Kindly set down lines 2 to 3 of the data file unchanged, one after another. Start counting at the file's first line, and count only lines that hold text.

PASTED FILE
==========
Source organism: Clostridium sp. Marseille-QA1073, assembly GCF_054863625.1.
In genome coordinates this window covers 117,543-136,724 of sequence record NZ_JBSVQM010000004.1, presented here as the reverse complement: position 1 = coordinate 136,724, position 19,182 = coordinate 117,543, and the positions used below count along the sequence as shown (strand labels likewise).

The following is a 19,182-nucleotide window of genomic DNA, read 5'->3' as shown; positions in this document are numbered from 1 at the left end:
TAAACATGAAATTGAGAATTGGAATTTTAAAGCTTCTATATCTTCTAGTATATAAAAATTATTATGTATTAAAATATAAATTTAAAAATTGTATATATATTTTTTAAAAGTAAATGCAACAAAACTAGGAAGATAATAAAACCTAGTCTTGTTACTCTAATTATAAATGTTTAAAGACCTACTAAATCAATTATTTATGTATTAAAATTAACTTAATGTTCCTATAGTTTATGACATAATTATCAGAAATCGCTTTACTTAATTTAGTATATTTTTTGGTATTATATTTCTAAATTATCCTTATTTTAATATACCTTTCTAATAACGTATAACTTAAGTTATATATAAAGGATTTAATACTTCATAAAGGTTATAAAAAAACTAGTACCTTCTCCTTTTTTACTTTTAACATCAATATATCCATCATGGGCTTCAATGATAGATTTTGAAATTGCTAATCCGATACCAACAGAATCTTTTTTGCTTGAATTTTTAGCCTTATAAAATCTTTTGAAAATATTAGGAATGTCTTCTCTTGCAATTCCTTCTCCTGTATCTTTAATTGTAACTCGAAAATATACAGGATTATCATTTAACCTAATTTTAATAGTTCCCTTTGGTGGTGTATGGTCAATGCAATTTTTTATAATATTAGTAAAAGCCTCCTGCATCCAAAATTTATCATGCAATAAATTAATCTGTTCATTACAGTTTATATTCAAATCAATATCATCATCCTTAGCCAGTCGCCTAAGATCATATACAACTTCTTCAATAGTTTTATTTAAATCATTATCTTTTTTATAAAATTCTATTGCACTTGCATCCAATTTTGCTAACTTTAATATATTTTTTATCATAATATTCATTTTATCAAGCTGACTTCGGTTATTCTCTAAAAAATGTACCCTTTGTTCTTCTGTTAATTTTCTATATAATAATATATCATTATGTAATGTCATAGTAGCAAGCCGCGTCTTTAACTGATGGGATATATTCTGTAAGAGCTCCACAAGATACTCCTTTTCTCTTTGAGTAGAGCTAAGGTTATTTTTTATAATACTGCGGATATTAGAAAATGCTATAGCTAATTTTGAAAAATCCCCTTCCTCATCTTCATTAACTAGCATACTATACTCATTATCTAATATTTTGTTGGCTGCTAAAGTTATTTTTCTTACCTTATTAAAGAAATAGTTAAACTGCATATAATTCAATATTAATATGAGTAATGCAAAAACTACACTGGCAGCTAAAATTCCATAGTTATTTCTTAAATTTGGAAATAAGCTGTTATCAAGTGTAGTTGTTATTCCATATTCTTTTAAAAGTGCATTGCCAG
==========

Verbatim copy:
In genome coordinates this window covers 117,543-136,724 of sequence record NZ_JBSVQM010000004.1, presented here as the reverse complement: position 1 = coordinate 136,724, position 19,182 = coordinate 117,543, and the positions used below count along the sequence as shown (strand labels likewise).

The following is a 19,182-nucleotide window of genomic DNA, read 5'->3' as shown; positions in this document are numbered from 1 at the left end: